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Biden's visit to city can't hold a candle to reopening of Dutch Tavern

New London — An unintended consequence of a global pandemic comes from the lyrics of Joni Mitchell, who before she lamented paving paradise to put up a parking lot, observed the following:

"Don't it always seem to go that you don't know what you got till it's gone."

This is perhaps the pandemic-related lesson the universe wanted to reiterate for the last 14 months: We are hardwired for social interaction. We all need each other. And one of the places many of us turn for live social contact is the neighborhood bar, if to watch the game, solve the world's problems or simply unwind and converse.

And so while the president was speaking to our corner of the world Wednesday, the Dutch Tavern, a city institution, was reopening simultaneously. The more worthy newsmaker?

Biden Schmiden.

The Dutch is back!

Cue Handel's Hallelujah Chorus and set up Schaefers all around. Huzzah, huzzah.

It had been since St. Patrick's Day, 2020, that the iconic community canteen on Green St., est. 1933, was open for business. It returned Wednesday. And it was a good day.

Ellie Corey and co-owner Peter Detmold were behind the bar. Burgers on the grill. Twins-White Sox matinee on TV. Patrons at the bar and tables.

Dear Dutch: We missed you and we need you.

Detmold, who was answering your humble narrator's questions while flipping the occasional burger, looked somewhere between surprised and quizzical at the questions. Totally understandable. I've never been a regular. So why all the interest now?

Cue Joni Mitchell. You don't know what you got till it's gone. New London is blessed with three such iconic precincts where the euphoric nectar flows: The Dutch, Mr. G's and the Birdseye. Combined, they've been opened nearly 200 years.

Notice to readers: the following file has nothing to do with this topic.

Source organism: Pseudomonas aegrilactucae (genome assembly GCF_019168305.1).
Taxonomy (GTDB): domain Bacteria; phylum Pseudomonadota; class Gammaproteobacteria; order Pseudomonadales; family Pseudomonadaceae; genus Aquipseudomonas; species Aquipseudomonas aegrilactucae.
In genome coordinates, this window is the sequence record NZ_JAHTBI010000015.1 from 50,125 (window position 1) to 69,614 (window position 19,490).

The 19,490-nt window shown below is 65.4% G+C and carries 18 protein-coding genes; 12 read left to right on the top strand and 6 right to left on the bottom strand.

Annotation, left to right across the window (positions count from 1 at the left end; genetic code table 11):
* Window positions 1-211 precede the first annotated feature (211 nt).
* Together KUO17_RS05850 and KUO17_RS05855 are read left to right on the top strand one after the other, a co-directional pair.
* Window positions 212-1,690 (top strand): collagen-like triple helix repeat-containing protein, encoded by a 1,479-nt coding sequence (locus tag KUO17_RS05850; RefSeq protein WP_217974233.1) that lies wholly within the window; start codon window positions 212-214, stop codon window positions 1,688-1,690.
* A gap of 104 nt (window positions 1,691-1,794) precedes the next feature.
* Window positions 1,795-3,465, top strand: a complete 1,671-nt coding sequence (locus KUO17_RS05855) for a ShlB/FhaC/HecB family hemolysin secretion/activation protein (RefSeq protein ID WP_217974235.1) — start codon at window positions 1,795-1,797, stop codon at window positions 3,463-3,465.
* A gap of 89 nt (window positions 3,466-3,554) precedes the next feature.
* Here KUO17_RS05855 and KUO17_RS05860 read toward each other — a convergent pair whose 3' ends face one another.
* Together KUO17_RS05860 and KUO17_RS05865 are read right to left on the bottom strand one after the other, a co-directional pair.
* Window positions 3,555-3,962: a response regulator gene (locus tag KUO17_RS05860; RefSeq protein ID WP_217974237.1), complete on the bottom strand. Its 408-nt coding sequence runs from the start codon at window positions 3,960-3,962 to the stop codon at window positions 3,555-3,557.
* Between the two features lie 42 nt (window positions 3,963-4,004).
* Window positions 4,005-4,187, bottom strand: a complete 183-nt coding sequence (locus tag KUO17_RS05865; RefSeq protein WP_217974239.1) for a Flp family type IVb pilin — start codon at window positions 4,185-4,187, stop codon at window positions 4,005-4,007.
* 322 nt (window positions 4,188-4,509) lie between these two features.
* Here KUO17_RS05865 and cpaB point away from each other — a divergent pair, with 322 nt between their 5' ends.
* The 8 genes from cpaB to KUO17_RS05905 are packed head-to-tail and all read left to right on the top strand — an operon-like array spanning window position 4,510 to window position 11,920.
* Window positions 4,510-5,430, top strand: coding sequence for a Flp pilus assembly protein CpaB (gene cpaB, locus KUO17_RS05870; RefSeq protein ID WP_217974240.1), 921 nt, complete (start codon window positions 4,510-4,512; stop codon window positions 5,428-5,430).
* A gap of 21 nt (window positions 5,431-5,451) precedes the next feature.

Maybe they're just bars and restaurants to some. But they are where neighborhood stories get told. Reunions happen. Friends gather. Games are watched. Televisions are cursed at. Coaches and politicians commiserate and celebrate. Problems momentarily dissipate. And they sure beat staring into a phone.

Nobody ever captured the Dutch's distinction better than my colleague and friend Rick Koster, who wrote once in The Day how "we fell comfortably under the spell of the place — with its tiny, train-car dimensions; the carved wooden bar; the pressed-tin ceiling; the small, sports- or "Jeopardy"-attenuated television hanging in one corner; eight beer taps tight-roping between solid craft brews and mainstream lagers the latter guaranteeing, as Detmold firmly believes, that a working-person should always be able to get a glass of brew in a neighborhood bar for a helpful buck-twenty-five."

You may not order an Amaretto Sour at The Dutch. You get beer or wine. They used to have Schaefer on tap, which you may remember is the one better to have when you're having more than one. There is no Wi-Fi. But there are several newspapers. (A newspaper is a printed publication issued daily and commonly contains news, sports, features, commentary and advertising, in case the word is unfamiliar.)

There is lunch, including Detmold's A-level chili every Thursday. But there is also beef jerky and hard boiled eggs, the staple of any good gin mill. It is cash only, evidenced by the sign that says "cash only" next to a photo of Johnny Cash. There is some sports memorabilia, mostly reflecting Detmold's love of the San Francisco Giants, including an autographed photo of Orlando Cepeda.

There is no music blasting at The Dutch. It's the sounds of conversation, the ballgame and the great Alex Trebek, before the pandemic hit. Locals often gathered weeknights at 7 to Jeopardy and play along.

The Dutch is homage to the old days, a monument to why they teach history in school. The walls and shelves are awash in old-time beer cans and bottles. Rheingold, Pabst, Iron City, Ballantine, Ruppert Knickerbocker, Iroquois, Narragansett, Genesee. Detmold even told the story Wednesday of a pre-Prohibition beer in Brooklyn named Dutch Tavern.

Maybe there was some symmetry in Biden's appearance in New London on the same day the conscience of the city reopened. Biden and other leaders pine for the days of returning to life as we used to know it. There are few places that stand for how life oughta be than the 81-year-old Grande Dame of the city.

You don't know what you got till it's gone? No longer. How fortunate we are to have The Dutch, G's and The Eye among us. We raise a glass and salute them all in the name of neighborhood, camaraderie and friendship.

This is the opinion of Day sports columnist Mike DiMauro


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